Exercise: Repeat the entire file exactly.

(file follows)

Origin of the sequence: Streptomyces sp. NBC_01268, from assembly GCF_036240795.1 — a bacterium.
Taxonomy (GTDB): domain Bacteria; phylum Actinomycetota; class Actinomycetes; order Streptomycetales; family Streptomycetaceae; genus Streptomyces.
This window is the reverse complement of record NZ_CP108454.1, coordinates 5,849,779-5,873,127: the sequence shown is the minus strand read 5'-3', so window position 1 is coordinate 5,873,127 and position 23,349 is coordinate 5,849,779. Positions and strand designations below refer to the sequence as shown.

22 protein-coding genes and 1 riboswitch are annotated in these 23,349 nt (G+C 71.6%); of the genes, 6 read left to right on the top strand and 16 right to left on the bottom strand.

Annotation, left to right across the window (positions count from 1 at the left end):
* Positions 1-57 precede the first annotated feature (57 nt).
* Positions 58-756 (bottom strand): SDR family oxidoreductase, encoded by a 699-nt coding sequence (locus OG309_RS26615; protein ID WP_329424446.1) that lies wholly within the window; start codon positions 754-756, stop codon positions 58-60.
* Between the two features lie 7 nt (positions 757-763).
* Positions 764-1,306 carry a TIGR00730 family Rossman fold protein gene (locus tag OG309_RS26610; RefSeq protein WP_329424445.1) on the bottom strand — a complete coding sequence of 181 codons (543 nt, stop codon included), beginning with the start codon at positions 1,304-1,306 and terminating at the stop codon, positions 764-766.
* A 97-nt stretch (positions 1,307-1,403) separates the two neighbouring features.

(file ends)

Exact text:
Origin of the sequence: Streptomyces sp. NBC_01268, from assembly GCF_036240795.1 — a bacterium.
Taxonomy (GTDB): domain Bacteria; phylum Actinomycetota; class Actinomycetes; order Streptomycetales; family Streptomycetaceae; genus Streptomyces.
This window is the reverse complement of record NZ_CP108454.1, coordinates 5,849,779-5,873,127: the sequence shown is the minus strand read 5'-3', so window position 1 is coordinate 5,873,127 and position 23,349 is coordinate 5,849,779. Positions and strand designations below refer to the sequence as shown.

22 protein-coding genes and 1 riboswitch are annotated in these 23,349 nt (G+C 71.6%); of the genes, 6 read left to right on the top strand and 16 right to left on the bottom strand.

Annotation, left to right across the window (positions count from 1 at the left end):
* Positions 1-57 precede the first annotated feature (57 nt).
* Positions 58-756 (bottom strand): SDR family oxidoreductase, encoded by a 699-nt coding sequence (locus OG309_RS26615; protein ID WP_329424446.1) that lies wholly within the window; start codon positions 754-756, stop codon positions 58-60.
* Between the two features lie 7 nt (positions 757-763).
* Positions 764-1,306 carry a TIGR00730 family Rossman fold protein gene (locus tag OG309_RS26610; RefSeq protein WP_329424445.1) on the bottom strand — a complete coding sequence of 181 codons (543 nt, stop codon included), beginning with the start codon at positions 1,304-1,306 and terminating at the stop codon, positions 764-766.
* A 97-nt stretch (positions 1,307-1,403) separates the two neighbouring features.